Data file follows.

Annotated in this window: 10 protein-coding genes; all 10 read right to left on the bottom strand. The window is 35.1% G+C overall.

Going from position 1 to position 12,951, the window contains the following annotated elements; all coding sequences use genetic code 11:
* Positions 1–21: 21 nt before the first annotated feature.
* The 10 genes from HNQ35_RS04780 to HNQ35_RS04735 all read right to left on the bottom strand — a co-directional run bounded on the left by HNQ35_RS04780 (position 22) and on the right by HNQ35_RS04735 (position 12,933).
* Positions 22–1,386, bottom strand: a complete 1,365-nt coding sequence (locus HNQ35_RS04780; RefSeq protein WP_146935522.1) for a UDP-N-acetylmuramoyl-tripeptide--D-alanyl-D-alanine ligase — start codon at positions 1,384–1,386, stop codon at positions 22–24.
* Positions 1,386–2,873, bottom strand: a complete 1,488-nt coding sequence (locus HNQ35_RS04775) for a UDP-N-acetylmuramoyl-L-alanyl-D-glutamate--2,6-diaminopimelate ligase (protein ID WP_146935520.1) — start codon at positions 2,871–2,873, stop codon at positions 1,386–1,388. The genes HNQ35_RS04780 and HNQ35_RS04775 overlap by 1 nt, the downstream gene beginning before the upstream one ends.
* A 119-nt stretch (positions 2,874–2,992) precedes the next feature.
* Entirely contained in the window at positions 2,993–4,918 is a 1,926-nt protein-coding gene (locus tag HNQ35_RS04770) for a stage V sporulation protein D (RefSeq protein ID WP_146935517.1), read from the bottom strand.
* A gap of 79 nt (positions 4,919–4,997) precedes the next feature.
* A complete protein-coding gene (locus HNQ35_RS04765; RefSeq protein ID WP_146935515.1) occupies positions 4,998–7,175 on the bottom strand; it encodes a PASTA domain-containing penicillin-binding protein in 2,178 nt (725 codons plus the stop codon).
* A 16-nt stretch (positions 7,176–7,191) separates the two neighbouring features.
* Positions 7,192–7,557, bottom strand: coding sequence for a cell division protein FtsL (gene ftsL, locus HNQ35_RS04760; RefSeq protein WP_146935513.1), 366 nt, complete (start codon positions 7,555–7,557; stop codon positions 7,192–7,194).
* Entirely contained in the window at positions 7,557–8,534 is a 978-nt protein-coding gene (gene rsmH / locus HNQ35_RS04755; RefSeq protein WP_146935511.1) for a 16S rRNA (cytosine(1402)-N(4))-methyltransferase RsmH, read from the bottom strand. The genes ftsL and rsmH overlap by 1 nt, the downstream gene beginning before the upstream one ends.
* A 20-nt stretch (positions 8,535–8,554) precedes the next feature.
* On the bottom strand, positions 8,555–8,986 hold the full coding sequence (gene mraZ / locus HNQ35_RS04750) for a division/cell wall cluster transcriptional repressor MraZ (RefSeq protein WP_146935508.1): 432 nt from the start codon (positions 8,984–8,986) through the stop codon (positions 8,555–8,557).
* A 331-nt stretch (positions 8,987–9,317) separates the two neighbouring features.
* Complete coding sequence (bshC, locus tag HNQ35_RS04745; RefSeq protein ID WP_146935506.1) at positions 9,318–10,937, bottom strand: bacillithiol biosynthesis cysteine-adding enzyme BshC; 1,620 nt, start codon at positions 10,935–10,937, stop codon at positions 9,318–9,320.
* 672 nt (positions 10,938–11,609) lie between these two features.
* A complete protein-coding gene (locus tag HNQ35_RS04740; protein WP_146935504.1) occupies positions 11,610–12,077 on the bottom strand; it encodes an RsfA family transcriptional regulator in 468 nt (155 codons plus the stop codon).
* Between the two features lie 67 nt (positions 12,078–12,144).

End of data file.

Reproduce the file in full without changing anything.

Annotated in this window: 10 protein-coding genes; all 10 read right to left on the bottom strand. The window is 35.1% G+C overall.

Going from position 1 to position 12,951, the window contains the following annotated elements; all coding sequences use genetic code 11:
* Positions 1–21: 21 nt before the first annotated feature.
* The 10 genes from HNQ35_RS04780 to HNQ35_RS04735 all read right to left on the bottom strand — a co-directional run bounded on the left by HNQ35_RS04780 (position 22) and on the right by HNQ35_RS04735 (position 12,933).
* Positions 22–1,386, bottom strand: a complete 1,365-nt coding sequence (locus HNQ35_RS04780; RefSeq protein WP_146935522.1) for a UDP-N-acetylmuramoyl-tripeptide--D-alanyl-D-alanine ligase — start codon at positions 1,384–1,386, stop codon at positions 22–24.
* Positions 1,386–2,873, bottom strand: a complete 1,488-nt coding sequence (locus HNQ35_RS04775) for a UDP-N-acetylmuramoyl-L-alanyl-D-glutamate--2,6-diaminopimelate ligase (protein ID WP_146935520.1) — start codon at positions 2,871–2,873, stop codon at positions 1,386–1,388. The genes HNQ35_RS04780 and HNQ35_RS04775 overlap by 1 nt, the downstream gene beginning before the upstream one ends.
* A 119-nt stretch (positions 2,874–2,992) precedes the next feature.
* Entirely contained in the window at positions 2,993–4,918 is a 1,926-nt protein-coding gene (locus tag HNQ35_RS04770) for a stage V sporulation protein D (RefSeq protein ID WP_146935517.1), read from the bottom strand.
* A gap of 79 nt (positions 4,919–4,997) precedes the next feature.
* A complete protein-coding gene (locus HNQ35_RS04765; RefSeq protein ID WP_146935515.1) occupies positions 4,998–7,175 on the bottom strand; it encodes a PASTA domain-containing penicillin-binding protein in 2,178 nt (725 codons plus the stop codon).
* A 16-nt stretch (positions 7,176–7,191) separates the two neighbouring features.
* Positions 7,192–7,557, bottom strand: coding sequence for a cell division protein FtsL (gene ftsL, locus HNQ35_RS04760; RefSeq protein WP_146935513.1), 366 nt, complete (start codon positions 7,555–7,557; stop codon positions 7,192–7,194).
* Entirely contained in the window at positions 7,557–8,534 is a 978-nt protein-coding gene (gene rsmH / locus HNQ35_RS04755; RefSeq protein WP_146935511.1) for a 16S rRNA (cytosine(1402)-N(4))-methyltransferase RsmH, read from the bottom strand. The genes ftsL and rsmH overlap by 1 nt, the downstream gene beginning before the upstream one ends.
* A 20-nt stretch (positions 8,535–8,554) precedes the next feature.
* On the bottom strand, positions 8,555–8,986 hold the full coding sequence (gene mraZ / locus HNQ35_RS04750) for a division/cell wall cluster transcriptional repressor MraZ (RefSeq protein WP_146935508.1): 432 nt from the start codon (positions 8,984–8,986) through the stop codon (positions 8,555–8,557).
* A 331-nt stretch (positions 8,987–9,317) separates the two neighbouring features.
* Complete coding sequence (bshC, locus tag HNQ35_RS04745; RefSeq protein ID WP_146935506.1) at positions 9,318–10,937, bottom strand: bacillithiol biosynthesis cysteine-adding enzyme BshC; 1,620 nt, start codon at positions 10,935–10,937, stop codon at positions 9,318–9,320.
* 672 nt (positions 10,938–11,609) lie between these two features.
* A complete protein-coding gene (locus tag HNQ35_RS04740; protein WP_146935504.1) occupies positions 11,610–12,077 on the bottom strand; it encodes an RsfA family transcriptional regulator in 468 nt (155 codons plus the stop codon).
* Between the two features lie 67 nt (positions 12,078–12,144).